Despite recent progress in prevention of coronary heart disease, approximately 50% of the deaths from coronary artery disease continue to occur out of hospital, and many major cardiac events occur in individuals not previously known to be at risk. These facts create the need to identify the acute causes of myocardial infarction (MI) and sudden death, which has led to a rapid growth in interest over the last 15 years in the field of triggering research. Since initial observations that the incidence of MI onset was time and activity dependent with circadian, circaseptan, and circannual variation, triggering of MI by heavy exertion, sexual activity, anger, mental stress, cocaine and marijuana use, and exposure to air pollution has been demonstrated. Study of the pathophysiological changes produced by these triggers may provide novel therapeutic and preventive targets by a more thorough understanding of vulnerable plaque disruption and coronary thrombosis.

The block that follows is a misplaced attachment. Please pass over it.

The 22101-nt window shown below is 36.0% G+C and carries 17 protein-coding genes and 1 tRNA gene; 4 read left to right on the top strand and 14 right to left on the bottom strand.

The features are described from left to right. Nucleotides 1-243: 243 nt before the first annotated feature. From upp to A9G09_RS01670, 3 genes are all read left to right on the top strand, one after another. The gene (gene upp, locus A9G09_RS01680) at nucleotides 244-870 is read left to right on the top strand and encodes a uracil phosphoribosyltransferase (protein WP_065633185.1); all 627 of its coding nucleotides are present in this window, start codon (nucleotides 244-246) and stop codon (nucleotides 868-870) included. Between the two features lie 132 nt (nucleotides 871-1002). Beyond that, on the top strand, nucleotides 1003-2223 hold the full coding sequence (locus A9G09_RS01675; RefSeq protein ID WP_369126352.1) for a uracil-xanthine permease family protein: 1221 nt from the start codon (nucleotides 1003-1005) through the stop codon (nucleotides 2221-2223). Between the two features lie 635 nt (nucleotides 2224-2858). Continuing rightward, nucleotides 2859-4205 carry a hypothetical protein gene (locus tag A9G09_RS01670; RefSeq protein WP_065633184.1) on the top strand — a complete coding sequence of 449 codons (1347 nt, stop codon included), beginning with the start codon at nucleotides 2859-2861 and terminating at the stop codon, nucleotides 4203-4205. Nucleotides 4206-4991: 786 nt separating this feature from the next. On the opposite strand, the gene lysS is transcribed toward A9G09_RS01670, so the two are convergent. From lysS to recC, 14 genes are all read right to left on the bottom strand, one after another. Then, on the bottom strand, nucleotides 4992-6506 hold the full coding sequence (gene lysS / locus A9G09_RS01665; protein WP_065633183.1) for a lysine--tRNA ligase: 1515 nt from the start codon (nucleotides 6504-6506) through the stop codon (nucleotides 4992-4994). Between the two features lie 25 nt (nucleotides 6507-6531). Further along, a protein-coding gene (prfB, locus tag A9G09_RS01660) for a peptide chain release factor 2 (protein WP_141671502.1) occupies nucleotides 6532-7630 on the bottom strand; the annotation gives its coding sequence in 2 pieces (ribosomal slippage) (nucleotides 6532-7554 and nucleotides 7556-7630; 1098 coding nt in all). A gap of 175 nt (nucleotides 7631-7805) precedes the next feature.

Copyright 2002, Elsevier Science (USA). All rights reserved.